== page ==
Is Lollapalooza's radius clause that big of a deal?

Brent DiCrescenzo
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The music biz has been abuzz over Illinois Attorney General Lisa Madigan’s reported undertaking of an antitrust investigation of Lollapalooza promoters C3 Presents. Madigan is taking aim at the festival’s radius clause, an industry-standard contract of exclusivity with performing acts that restricts their touring within a certain distance of Lollapalooza. Two years ago, we printed a story on the radius clause, finding local venues to be both reluctantly understanding and challenged by the practice.

Former Sun-Times music writer Jim DeRogatis, a vocal critic of Lollapalooza, broke the news of Madigan’s legal action Thursday on his new blog. His Sound Opinions partner, Tribune music man Greg Kot, followed with response from local club bookers. Friday, Kot gave the details on the radius clauses of other large festivals. Unsurprisingly, much of the fine print of these contracts is industry boilerplate. Both Lolla and Bonnaroo include a 300-mile blackout for attending bands (which must hurt less in theory for Bonnaroo players, as that fest is in the middle of nowhere). Along the same line, Coachella mandates bands not play Southern California for nearly six months. And even the indie gurus at Pitchfork ask that bands not play any festival in Minnesota, Wisconsin, Michigan, Ohio, Iowa and Missouri the same month as their festival.

Clearly, Lollapalooza is not the only event causing difficulty for concert venues in summer. The proliferation of street fests—one every weekend during this high season—makes it more difficult for bars to bring acts indoors. Which is why the Empty Bottle and House Call Entertainment (bookers of Subterranean and Beat Kitchen) play can’t-beat-’em-join-’em, wrangling acts for Do Division, West Fest and Wicker Park Festival.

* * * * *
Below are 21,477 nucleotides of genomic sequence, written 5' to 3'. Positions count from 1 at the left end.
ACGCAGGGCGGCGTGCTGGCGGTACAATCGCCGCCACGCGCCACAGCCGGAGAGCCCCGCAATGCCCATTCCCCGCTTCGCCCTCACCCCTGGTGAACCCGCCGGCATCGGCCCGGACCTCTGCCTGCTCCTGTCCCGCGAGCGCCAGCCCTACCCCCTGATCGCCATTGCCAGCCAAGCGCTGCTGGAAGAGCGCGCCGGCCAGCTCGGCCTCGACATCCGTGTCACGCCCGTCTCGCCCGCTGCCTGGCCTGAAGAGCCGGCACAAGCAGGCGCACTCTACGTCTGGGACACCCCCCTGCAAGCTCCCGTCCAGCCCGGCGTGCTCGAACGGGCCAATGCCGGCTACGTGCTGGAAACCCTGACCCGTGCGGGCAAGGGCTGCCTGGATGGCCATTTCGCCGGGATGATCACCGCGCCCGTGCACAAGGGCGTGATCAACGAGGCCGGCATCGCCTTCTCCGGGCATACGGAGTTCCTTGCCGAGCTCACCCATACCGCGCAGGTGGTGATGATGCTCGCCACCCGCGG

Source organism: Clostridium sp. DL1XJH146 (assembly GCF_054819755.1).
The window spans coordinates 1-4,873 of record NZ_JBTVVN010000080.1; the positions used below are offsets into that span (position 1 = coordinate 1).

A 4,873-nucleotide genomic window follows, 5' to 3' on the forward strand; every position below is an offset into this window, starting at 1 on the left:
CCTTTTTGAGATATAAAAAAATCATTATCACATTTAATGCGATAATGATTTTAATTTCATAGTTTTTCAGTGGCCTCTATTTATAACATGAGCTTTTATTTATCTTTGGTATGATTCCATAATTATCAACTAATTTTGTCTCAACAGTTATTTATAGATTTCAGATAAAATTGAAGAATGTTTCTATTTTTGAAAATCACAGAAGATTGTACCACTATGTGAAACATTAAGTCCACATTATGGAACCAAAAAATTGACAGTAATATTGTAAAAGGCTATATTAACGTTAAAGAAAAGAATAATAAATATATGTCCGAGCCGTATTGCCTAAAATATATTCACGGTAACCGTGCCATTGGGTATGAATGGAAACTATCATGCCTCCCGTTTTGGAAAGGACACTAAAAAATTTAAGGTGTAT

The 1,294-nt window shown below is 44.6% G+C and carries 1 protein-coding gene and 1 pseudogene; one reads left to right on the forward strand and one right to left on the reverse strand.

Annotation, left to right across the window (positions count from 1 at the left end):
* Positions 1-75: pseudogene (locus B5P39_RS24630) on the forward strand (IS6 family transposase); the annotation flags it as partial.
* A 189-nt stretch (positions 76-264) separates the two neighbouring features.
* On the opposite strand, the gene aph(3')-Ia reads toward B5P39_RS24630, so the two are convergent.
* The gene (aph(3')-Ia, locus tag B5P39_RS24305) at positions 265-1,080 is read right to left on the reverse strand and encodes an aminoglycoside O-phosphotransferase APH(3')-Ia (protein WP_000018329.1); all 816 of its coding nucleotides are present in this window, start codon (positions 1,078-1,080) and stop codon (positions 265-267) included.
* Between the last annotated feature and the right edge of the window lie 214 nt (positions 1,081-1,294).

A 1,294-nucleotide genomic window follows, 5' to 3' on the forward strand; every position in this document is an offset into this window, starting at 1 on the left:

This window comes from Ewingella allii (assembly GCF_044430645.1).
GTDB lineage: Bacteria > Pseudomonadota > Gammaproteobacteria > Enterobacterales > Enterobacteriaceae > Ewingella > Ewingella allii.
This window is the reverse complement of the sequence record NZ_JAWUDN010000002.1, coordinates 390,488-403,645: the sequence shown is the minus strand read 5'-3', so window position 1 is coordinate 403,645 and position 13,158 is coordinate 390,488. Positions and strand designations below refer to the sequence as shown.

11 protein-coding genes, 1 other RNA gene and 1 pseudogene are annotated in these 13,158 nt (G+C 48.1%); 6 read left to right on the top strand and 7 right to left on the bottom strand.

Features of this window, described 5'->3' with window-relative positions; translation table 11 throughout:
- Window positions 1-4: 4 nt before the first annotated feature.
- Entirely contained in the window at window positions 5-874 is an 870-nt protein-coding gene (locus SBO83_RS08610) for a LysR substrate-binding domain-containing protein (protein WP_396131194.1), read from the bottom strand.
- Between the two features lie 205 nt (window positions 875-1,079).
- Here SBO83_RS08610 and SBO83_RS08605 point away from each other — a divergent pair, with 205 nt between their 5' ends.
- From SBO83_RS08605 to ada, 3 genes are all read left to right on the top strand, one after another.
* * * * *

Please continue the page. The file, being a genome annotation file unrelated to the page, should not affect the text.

But this entire sudden kerfuffle struck us as rather odd. This year, it seems as if the Lollapalooza radius clause is hardly being enforced. C3 has always contended that it’s open to working with bands. It appears the company is true to its word.

Consider the following examples:

Major Lolla draw MGMT hit the Riv last week, while Spoon headlines the World’s Largest Block Party on Madison next week.

Smaller groups, the supposed victim of the Man in all this, have popped up in Chicago all season, too. Warpaint hit Do Division. Harlem is opening for Dead Weather at the Congress. Javelin plays Millennium Park the Monday after Lolla. The Constellations were at the Empty Bottle in early June. Jukebox the Ghost has a gig at Lincoln Hall later this month. The Morning Benders supported Broken Bells at the Vic a month back. And so on. (Not to mention the many after-parties during Lolla weekend.)

As for the 300-mile radius, well, that seems rather loosely enforced as well. New Pornographers hit Milwaukee on Jun 12. Matt & Kim, the Black Keys and the Big Pink pass through Detroit around their Lolla date. Phoenix visits St. Louis.

The big boys (and girl [right?]) at the top of the bill—Soundgarden, the Strokes and Lady Gaga—aren’t even touring the States around that time.

So why are these contracts still being written in such a manner? If the radius clause is hardly being adhered to, let’s rewrite it. You’re not going to do away with these clauses, as it is legitimately in these festivals’ interest to not allow the big draws to suck away tickets sales with competing gigs.

There is also the case to be made that after, say, the Constellations play Lollapalooza in August before thousands of people, they’ll draw better at a Chicago club like Lincoln Hall or Bottom Lounge the next time they pass through town. Most of these acts (who, by the way, are largely buzzed-about indie acts) tend to come back in the fall. If Lisa Madigan is dying to see Wavves, fret not. Those dudes’ll come back soon. Besides, to make the claim that Lollapalooza is monopolizing concert booking is to say that there are only 150 bands in the world.

Look, there are reasons to be critical of Lollapalooza and large outdoor festivals in general. No one is above reproach. Nor is everyone a fan of bulk concertgoing, of standing in the blazing sun to hear bar bands on a giant outdoor stage, nor of waiting in line for porta-potties. Personally, I’d rather see all these groups at Lincoln Hall or SPACE or the Vic, etc. So I do. And so can you.

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